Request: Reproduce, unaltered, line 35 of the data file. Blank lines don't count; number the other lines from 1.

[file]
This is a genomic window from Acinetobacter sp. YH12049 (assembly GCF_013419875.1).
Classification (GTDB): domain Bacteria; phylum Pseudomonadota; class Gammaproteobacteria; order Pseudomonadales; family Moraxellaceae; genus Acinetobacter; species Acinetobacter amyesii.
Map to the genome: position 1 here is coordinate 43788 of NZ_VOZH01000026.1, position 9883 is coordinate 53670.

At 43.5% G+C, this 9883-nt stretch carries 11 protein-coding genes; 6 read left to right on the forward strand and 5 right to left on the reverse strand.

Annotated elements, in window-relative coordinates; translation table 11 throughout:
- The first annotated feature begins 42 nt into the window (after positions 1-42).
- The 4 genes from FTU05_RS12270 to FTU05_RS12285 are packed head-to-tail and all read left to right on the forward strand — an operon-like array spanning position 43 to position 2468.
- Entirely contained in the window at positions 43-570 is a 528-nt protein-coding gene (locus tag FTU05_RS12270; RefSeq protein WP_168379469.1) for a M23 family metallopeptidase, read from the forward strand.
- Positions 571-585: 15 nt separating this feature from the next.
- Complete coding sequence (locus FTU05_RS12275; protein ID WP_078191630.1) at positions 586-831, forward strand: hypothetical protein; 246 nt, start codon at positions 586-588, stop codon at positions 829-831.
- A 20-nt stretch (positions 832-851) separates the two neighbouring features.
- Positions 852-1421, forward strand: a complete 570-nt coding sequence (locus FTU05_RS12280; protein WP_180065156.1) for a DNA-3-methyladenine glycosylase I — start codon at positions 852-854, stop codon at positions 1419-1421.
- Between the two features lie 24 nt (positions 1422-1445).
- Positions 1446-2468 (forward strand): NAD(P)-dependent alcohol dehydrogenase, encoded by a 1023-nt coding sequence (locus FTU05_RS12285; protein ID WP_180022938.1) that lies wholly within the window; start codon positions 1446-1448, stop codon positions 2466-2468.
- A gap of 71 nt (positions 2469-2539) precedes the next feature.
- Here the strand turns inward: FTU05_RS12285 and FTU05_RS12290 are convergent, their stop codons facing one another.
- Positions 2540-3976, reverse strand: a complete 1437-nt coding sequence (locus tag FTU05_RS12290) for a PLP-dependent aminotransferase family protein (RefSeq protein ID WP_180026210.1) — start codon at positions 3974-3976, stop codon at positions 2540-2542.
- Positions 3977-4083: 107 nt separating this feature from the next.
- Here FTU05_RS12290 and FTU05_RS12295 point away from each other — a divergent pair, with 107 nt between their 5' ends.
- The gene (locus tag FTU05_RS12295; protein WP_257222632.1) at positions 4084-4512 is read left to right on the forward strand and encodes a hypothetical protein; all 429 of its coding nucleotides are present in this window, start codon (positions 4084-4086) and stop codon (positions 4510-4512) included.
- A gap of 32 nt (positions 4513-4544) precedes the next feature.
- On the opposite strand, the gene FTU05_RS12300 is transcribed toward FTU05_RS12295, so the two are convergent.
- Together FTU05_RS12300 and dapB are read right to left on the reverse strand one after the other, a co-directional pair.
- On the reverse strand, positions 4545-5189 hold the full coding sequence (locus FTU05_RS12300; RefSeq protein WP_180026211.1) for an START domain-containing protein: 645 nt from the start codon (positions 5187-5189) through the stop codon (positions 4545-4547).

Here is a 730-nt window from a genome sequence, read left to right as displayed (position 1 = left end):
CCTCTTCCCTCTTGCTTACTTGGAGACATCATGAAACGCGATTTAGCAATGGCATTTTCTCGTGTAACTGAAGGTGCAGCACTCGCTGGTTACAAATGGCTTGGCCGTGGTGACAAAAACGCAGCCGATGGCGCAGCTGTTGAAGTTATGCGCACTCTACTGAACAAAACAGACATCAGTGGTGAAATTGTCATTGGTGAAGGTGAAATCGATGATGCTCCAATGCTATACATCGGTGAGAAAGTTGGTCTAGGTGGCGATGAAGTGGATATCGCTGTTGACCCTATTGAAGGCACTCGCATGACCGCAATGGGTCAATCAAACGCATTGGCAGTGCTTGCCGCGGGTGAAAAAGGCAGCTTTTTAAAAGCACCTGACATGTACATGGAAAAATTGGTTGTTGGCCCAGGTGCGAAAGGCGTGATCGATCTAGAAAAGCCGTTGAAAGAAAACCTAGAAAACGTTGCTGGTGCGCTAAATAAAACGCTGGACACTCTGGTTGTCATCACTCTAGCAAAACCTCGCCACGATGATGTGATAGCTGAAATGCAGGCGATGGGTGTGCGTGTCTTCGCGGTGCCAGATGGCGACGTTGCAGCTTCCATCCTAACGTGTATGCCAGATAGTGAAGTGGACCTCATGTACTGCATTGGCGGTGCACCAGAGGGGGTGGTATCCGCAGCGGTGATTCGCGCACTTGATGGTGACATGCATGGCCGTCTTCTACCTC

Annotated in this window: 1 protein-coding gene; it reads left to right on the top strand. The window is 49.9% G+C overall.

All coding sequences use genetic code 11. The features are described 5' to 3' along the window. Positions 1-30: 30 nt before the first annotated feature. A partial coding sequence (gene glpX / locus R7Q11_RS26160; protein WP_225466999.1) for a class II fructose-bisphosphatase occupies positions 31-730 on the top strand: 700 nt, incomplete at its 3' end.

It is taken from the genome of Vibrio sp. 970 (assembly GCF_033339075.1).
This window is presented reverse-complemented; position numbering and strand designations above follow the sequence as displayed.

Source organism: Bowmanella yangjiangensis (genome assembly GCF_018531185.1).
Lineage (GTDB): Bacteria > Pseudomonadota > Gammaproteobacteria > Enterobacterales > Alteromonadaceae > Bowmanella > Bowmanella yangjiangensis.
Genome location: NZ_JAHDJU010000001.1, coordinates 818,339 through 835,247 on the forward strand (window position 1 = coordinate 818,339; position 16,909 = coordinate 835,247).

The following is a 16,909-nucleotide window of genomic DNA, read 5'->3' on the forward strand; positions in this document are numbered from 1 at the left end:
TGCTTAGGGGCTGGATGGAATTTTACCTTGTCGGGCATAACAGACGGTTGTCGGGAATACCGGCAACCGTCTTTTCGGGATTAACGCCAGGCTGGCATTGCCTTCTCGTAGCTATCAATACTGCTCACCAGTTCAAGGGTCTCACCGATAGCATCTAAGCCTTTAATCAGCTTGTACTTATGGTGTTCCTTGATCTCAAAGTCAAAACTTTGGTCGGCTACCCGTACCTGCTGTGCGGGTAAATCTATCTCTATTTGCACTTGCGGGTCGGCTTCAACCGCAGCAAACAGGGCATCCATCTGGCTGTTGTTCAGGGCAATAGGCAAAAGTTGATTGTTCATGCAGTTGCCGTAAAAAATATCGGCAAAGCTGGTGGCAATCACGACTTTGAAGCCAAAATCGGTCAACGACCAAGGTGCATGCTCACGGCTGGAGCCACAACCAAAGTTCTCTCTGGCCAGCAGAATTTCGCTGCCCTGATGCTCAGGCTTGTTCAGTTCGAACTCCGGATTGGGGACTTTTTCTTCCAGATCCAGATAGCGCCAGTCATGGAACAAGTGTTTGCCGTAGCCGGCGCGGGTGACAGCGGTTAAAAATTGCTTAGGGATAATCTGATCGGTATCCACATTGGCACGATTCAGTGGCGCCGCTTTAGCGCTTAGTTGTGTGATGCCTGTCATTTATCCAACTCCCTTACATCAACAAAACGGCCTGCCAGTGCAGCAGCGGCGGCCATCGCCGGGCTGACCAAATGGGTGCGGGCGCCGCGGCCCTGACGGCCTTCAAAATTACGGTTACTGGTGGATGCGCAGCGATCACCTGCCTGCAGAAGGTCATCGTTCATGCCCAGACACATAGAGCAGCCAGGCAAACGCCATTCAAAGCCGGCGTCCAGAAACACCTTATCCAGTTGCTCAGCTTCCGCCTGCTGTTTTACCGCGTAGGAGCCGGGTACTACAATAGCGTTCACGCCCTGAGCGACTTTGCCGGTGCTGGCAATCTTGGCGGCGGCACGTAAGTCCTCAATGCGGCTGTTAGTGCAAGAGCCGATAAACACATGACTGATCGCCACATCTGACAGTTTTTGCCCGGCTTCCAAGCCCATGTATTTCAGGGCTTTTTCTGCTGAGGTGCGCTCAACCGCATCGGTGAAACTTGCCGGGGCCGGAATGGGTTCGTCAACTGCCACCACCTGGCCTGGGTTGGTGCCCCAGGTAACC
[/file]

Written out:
TGCTTAGGGGCTGGATGGAATTTTACCTTGTCGGGCATAACAGACGGTTGTCGGGAATACCGGCAACCGTCTTTTCGGGATTAACGCCAGGCTGGCATTGCCTTCTCGTAGCTATCAATACTGCTCACCAGTTCAAGGGTCTCACCGATAGCATCTAAGCCTTTAATCAGCTTGTACTTATGGTGTTCCTTGATCTCAAAGTCAAAACTTTGGTCGGCTACCCGTACCTGCTGTGCGGGTAAATCTATCTCTATTTGCACTTGCGGGTCGGCTTCAACCGCAGCAAACAGGGCATCCATCTGGCTGTTGTTCAGGGCAATAGGCAAAAGTTGATTGTTCATGCAGTTGCCGTAAAAAATATCGGCAAAGCTGGTGGCAATCACGACTTTGAAGCCAAAATCGGTCAACGACCAAGGTGCATGCTCACGGCTGGAGCCACAACCAAAGTTCTCTCTGGCCAGCAGAATTTCGCTGCCCTGATGCTCAGGCTTGTTCAGTTCGAACTCCGGATTGGGGACTTTTTCTTCCAGATCCAGATAGCGCCAGTCATGGAACAAGTGTTTGCCGTAGCCGGCGCGGGTGACAGCGGTTAAAAATTGCTTAGGGATAATCTGATCGGTATCCACATTGGCACGATTCAGTGGCGCCGCTTTAGCGCTTAGTTGTGTGATGCCTGTCATTTATCCAACTCCCTTACATCAACAAAACGGCCTGCCAGTGCAGCAGCGGCGGCCATCGCCGGGCTGACCAAATGGGTGCGGGCGCCGCGGCCCTGACGGCCTTCAAAATTACGGTTACTGGTGGATGCGCAGCGATCACCTGCCTGCAGAAGGTCATCGTTCATGCCCAGACACATAGAGCAGCCAGGCAAACGCCATTCAAAGCCGGCGTCCAGAAACACCTTATCCAGTTGCTCAGCTTCCGCCTGCTGTTTTACCGCGTAGGAGCCGGGTACTACAATAGCGTTCACGCCCTGAGCGACTTTGCCGGTGCTGGCAATCTTGGCGGCGGCACGTAAGTCCTCAATGCGGCTGTTAGTGCAAGAGCCGATAAACACATGACTGATCGCCACATCTGACAGTTTTTGCCCGGCTTCCAAGCCCATGTATTTCAGGGCTTTTTCTGCTGAGGTGCGCTCAACCGCATCGGTGAAACTTGCCGGGGCCGGAATGGGTTCGTCAACTGCCACCACCTGGCCTGGGTTGGTGCCCCAGGTAACC